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    Oh, I like that! Thanks for posting. I can see it works just fine as is, but if you ever decide that you want to make a complimentary 4 stage pulley for the motor shaft, here is a method that I looked into once: http://www.backyardmetalcasting.com/castingpulleys1.html . I never got around to doing it, but I have all the stuff to make the furnace and what not. It would likely take a few days to get everything together to make just one pulley, but you might get a new hobby out of it. I plan on doing it some day.

    on second glance looks like maybe it's not supposed to have a 4 stage pulley there. I don't know.
     
  13. #12

    Expert

    Nov 30, 2010
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    There is no point in making a 4 stage pulley on the motor. It can already get to 7,000 rpm and most of the best uses for a drill press are at high torque and low speed. I have a 2" pulley for the motor, but why??? What needs 14,000 rpm?
     
  14. Markd77

    Senior Member

    Sep 7, 2009
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    Casting is fun - actually I'm quite proud of these silver cufflinks that I made from sand castings and chain. They are in need of a good polish but it's been a while since I used them. <ed> Was feeling sorry for them so I just gave them a polish </ed>
    [​IMG]
     
    Last edited: Jul 3, 2011
    strantor likes this.
  15. kevinarms

    New Member

    Jun 29, 2011
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    That's pretty sweet. One project I want to start some time in the future when I have time/money (i.e. when I'm done being a student) is to buy a cheap/free drill press or benchtop milling machine and work on converting it into an automated machine - eventually with computer controlled downfeed and tables. Maybe I could get some CAM software and basically have my own CNC mill. At this point I really don't know how much work that would entail, but it seems like it would be a fun project. If I could do it right, that could possibly end up being one of my favorite projects.
     
  16. #12

    Expert

    Nov 30, 2010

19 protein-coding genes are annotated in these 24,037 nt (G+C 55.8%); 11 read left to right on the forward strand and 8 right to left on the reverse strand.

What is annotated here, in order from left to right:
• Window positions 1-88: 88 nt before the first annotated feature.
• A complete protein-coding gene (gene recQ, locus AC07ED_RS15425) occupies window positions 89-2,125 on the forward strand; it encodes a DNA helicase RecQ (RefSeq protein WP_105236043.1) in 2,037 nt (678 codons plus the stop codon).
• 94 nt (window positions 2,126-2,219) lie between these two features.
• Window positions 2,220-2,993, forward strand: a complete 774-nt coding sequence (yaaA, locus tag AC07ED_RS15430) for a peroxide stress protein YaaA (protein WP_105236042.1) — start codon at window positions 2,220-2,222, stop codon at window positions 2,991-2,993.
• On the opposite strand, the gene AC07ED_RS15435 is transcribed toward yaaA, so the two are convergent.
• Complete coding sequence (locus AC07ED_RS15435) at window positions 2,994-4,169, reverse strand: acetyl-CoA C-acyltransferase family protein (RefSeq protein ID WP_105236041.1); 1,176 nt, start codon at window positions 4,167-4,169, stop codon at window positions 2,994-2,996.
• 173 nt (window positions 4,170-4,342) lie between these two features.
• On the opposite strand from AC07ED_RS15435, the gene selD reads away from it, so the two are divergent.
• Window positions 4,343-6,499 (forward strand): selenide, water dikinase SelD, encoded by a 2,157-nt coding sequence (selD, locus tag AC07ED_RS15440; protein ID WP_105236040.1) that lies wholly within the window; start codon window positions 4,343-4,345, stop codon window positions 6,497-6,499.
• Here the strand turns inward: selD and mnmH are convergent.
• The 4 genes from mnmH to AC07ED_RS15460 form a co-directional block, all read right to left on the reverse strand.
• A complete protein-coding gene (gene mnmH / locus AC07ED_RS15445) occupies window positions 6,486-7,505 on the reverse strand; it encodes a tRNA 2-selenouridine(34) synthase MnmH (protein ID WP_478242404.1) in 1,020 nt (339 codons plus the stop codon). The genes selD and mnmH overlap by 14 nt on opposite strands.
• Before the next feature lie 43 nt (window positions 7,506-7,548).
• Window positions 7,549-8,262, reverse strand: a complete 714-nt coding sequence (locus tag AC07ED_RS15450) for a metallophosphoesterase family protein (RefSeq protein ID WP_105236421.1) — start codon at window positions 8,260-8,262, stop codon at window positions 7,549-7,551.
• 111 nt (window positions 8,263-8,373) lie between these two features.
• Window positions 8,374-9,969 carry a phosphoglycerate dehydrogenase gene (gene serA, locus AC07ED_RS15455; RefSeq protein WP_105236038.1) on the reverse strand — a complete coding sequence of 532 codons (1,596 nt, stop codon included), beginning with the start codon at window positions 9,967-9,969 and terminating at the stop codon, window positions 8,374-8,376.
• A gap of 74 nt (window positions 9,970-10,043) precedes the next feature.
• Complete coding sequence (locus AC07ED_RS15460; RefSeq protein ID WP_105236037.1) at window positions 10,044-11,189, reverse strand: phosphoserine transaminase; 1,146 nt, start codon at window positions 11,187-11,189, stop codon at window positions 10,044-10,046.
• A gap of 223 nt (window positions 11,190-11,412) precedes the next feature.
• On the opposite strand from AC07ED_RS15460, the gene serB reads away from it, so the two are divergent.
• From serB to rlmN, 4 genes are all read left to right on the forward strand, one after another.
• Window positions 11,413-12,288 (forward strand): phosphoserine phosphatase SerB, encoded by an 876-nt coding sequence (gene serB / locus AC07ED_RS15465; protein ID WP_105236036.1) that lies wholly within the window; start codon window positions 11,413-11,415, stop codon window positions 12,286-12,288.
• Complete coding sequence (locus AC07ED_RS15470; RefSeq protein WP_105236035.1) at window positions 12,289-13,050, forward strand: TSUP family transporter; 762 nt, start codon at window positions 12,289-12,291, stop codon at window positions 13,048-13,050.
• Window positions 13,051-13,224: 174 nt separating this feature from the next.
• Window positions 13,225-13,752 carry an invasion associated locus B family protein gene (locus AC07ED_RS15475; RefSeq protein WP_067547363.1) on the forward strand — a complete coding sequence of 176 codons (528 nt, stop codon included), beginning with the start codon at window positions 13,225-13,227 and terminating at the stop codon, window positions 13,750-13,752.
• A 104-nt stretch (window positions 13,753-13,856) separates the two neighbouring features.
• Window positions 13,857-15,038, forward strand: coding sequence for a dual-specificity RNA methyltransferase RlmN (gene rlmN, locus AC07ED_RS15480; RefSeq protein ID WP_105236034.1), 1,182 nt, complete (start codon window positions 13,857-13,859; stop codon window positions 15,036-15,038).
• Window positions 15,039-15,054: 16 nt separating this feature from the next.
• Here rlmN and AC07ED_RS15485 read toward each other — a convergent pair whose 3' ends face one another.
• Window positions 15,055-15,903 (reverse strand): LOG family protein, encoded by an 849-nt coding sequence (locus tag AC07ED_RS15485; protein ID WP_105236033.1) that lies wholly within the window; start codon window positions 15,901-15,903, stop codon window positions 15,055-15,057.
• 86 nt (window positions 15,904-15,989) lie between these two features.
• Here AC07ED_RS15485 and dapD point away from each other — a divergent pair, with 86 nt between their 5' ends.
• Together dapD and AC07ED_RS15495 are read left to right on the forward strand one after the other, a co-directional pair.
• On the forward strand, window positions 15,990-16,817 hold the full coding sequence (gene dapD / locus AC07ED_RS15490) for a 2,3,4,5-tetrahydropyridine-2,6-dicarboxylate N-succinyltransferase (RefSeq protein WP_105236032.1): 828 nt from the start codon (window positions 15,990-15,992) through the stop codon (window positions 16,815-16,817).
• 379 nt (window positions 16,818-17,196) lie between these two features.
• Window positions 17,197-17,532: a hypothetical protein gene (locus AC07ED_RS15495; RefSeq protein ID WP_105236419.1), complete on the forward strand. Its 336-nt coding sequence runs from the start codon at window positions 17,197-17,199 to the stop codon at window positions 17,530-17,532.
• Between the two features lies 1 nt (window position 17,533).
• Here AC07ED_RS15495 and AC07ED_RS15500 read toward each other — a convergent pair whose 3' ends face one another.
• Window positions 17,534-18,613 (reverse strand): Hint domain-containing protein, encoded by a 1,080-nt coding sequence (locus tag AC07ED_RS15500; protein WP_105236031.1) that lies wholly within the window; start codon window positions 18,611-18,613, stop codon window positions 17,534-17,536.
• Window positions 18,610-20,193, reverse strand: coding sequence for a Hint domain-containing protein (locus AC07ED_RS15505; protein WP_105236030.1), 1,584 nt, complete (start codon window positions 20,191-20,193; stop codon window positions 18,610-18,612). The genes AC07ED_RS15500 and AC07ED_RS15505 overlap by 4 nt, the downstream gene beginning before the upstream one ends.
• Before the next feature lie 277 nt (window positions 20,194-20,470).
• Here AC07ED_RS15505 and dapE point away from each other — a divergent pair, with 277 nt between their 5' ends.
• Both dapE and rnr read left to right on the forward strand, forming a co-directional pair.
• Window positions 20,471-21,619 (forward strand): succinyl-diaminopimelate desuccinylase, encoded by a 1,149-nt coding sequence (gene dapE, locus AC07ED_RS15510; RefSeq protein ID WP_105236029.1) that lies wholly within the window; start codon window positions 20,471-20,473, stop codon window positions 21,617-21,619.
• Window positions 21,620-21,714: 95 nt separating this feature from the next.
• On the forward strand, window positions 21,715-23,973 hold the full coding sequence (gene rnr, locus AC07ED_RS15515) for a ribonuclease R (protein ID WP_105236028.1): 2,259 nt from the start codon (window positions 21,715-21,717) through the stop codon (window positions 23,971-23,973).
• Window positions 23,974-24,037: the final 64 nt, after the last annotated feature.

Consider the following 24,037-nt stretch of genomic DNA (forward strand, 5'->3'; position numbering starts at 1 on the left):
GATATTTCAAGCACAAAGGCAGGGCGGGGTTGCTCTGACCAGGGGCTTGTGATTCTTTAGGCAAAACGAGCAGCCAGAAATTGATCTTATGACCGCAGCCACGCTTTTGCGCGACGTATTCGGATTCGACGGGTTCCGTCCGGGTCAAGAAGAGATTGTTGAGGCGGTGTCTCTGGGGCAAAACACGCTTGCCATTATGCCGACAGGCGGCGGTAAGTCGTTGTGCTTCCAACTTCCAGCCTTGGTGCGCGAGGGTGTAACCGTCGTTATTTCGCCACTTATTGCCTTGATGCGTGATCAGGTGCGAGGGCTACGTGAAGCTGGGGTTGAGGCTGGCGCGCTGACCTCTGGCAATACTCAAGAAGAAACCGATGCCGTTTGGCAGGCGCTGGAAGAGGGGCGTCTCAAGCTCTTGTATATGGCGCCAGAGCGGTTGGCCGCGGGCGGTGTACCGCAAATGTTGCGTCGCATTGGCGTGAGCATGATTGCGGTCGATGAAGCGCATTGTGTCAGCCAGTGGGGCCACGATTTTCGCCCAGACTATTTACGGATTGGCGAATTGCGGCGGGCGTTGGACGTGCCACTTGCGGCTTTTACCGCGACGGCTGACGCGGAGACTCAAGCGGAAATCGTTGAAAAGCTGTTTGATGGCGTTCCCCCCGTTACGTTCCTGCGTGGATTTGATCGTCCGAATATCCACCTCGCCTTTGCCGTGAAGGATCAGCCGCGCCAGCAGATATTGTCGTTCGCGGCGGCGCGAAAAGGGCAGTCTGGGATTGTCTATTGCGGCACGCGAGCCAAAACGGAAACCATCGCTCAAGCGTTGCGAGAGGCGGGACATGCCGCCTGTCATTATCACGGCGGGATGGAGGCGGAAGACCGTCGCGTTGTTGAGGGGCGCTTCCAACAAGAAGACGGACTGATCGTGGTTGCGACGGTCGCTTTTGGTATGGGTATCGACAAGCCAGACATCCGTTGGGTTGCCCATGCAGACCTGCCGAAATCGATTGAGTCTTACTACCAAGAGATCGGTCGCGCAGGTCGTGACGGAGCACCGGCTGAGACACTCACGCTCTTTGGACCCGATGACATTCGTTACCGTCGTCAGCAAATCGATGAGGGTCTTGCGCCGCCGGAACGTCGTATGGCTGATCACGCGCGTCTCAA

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    This is one of 8 drawings required to make the conversion to modern bearings. I won't try to post all the drawings as AAC would probably blow a fuse about the megabytes required to do that. My point is that it required massive meticulousity to do the conversion. Thus, a job to be proud of.
     
    Last edited: Jul 10, 2011
  17. MrChips

    Moderator

    Oct 2, 2009
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    This project is not at the top of my list but I thought it was pretty clever. First some background info. I was doing my masters in nuclear physics in the early 1970s and we were fooling around with TV circuits. We used a National Semi MM5320 TV sync generator and we created our own "pong" game entirely on a breadboard using up/down counters and monostable multivibrators.

    Now on to the project. We needed to create a graphics display in order to display gamma-ray spectra. This was in the days when RAM was not readily available. So we took an inexpensive 12" B&W TV and rotated the yoke so that the scan lines went from bottom to top. We used the MM5320 TV sync generator, some binary counters and lots of TTL glue circuitry. The entire histogram generation was interrupt driven from a DEC PDP-15. The user had the option of displaying bar graphs or dots. We also had a flashing cursor to pin-point any particular x-value.
     
  18. someonesdad

    Senior Member

    Jul 7, 2009
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    Now that's clever and cool!

    I took a nuclear physics class in the 1960's and we had a Nuclear Data spectrometer to do that work for us. The nifty part was to get output, you borrowed the department secretary's IBM Selectric typewriter and a big bar of solenoids was bolted to the typewriter over the keyboard. Yep, you guessed it -- the spectrometer typed out the data. This was really cool to watch and listen to.
     
  19. MrChips

    Moderator

    Oct 2, 2009
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    Oh yeah! I remember we had one of those IBM Selectric but if I remember correctly it already had some kind of mechanical interface in order to printout a graph using characters. We probably had the same Nuclear Data unit. One of my first tasks as a grad student was to pull all the cards and scrub the gold plated contacts with an ink eraser.
     
    Last edited: Jul 7, 2011
  20. RRITESH KAKKAR

    Senior Member

    Jun 29, 2010
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    I will like to make LED tv ..............